The disproportionate cross-sector impact of COVID-19 on girls and women is a reminder that “women have a range of issues that they are facing especially in the wake of the pandemic,” said Loyce Pace, the director of global affairs for the U.S. Department of Health and Human Services and the former executive director of the Global Health Council. “In our advocacy, we should really be putting that front and center, the fact that it’s not just a health problem.”
Roopa Dhatt, co-founder and executive director of Women in Global Health, said that to avoid worsening the gender equality gap means taking a holistic look at women, whether it’s at home, in their communities, in society, or in the institutions in which they operate.
“We need to be gender transformative and root out the drivers of inequity,” she said. “We’re afraid that the shadow pandemic that is impacting girls and women especially is going to widen those gaps.”
Better Data for Better Outcomes
The conversation among our champions for change pointed out a critical step the world needs to take right now to inform stronger governmental policy decisions: Collect better, more inclusive data on girls and women across countries.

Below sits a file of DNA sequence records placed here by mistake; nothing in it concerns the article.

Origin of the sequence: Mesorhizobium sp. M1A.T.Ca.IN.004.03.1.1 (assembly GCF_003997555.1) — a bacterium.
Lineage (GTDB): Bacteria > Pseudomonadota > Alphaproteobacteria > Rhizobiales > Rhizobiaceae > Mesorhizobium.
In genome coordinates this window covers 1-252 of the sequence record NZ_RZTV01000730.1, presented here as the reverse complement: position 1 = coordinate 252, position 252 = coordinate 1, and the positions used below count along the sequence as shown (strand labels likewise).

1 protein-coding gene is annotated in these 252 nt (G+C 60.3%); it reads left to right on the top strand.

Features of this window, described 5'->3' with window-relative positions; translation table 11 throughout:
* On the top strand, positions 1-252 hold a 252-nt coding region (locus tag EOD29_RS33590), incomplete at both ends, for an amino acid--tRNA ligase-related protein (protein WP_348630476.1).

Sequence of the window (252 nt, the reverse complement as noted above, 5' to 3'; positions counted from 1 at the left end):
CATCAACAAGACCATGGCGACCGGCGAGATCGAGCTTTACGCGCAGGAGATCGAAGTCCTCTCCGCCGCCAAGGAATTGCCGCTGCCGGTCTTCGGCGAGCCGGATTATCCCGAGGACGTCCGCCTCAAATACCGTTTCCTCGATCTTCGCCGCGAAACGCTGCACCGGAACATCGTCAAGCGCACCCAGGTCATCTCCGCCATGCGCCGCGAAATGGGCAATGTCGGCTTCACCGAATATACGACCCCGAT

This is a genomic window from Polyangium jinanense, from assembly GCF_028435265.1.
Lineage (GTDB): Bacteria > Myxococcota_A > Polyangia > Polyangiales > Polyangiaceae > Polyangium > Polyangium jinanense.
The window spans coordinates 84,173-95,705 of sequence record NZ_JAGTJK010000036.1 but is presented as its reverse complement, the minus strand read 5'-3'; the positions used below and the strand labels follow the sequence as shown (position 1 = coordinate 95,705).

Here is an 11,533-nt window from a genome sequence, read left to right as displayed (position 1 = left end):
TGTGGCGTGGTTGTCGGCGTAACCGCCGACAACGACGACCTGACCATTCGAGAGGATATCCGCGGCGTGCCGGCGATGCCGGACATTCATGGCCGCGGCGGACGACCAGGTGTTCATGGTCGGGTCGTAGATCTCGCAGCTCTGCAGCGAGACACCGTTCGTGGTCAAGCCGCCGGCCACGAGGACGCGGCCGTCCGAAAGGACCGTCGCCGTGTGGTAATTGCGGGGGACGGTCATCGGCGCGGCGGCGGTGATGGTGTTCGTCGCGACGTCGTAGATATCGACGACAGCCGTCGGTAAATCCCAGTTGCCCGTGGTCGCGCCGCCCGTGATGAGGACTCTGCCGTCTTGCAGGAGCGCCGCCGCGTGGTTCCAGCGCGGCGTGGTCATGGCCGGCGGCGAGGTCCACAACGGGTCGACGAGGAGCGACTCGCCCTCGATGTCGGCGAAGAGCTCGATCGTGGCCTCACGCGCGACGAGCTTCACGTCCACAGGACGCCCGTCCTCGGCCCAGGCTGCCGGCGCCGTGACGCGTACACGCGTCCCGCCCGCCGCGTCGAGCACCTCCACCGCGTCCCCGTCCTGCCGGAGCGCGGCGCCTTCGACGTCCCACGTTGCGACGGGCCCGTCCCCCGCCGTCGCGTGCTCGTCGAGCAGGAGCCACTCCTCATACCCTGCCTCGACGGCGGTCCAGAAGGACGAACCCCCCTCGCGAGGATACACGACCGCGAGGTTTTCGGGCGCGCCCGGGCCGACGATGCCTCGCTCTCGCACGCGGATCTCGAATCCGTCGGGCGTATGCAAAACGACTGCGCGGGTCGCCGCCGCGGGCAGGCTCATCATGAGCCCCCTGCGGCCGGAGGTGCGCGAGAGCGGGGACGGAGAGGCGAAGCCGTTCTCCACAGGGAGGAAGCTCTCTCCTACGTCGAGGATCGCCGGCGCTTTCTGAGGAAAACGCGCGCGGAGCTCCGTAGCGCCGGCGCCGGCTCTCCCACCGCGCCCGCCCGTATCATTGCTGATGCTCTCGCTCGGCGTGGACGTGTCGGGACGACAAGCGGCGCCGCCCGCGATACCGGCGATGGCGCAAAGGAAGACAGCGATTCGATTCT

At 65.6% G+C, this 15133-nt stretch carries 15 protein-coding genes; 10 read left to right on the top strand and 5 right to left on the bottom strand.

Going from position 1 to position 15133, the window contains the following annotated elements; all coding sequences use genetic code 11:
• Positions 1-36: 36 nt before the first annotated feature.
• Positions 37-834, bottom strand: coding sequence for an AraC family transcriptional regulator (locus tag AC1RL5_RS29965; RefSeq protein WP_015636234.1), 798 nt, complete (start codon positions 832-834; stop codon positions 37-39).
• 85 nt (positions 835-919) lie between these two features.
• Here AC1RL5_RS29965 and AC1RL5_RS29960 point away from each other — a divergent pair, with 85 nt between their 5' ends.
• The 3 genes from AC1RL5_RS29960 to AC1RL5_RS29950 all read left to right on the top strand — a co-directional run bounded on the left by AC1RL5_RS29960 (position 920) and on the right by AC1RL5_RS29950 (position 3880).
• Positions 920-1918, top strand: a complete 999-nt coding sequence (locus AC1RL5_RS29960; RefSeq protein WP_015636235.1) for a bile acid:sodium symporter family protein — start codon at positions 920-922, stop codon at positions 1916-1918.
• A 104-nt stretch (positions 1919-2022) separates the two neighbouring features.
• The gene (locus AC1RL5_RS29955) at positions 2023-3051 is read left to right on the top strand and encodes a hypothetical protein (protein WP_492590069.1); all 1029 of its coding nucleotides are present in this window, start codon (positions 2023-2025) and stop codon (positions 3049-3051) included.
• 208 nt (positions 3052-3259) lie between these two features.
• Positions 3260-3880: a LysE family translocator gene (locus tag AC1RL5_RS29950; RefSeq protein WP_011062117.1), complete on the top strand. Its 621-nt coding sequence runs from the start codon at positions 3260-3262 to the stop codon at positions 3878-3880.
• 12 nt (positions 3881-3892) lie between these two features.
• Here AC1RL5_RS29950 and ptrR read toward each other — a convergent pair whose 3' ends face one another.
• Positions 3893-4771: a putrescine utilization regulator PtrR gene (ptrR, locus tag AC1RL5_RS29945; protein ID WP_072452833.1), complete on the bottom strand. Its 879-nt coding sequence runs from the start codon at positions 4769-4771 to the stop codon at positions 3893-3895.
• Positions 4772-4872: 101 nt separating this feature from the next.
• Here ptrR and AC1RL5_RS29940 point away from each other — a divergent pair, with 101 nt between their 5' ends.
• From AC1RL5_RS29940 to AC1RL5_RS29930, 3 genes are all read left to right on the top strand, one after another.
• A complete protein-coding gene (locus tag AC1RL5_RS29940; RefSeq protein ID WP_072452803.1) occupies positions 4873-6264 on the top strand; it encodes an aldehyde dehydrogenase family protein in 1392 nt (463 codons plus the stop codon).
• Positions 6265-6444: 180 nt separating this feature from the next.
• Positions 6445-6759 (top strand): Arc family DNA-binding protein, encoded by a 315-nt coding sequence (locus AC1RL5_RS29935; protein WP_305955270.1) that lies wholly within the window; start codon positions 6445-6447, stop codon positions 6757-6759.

“The gender data question is really important and has been raging for years,” said Ngozi Okonjo-Iweala, Director-General of the World Trade Organization. “We are not there in many dimensions simply because many countries don’t keep that data.”
While some countries have made improvements on collecting key information tied to wages or labor market participation, not every country collects such information or has done so throughout the pandemic to understand the impact of the crisis on women. But existing studies show that leaving women out of the economy comes with a high price: as much as $28 trillion in global annual GDP by 2025, according to consulting firm McKinsey & Company.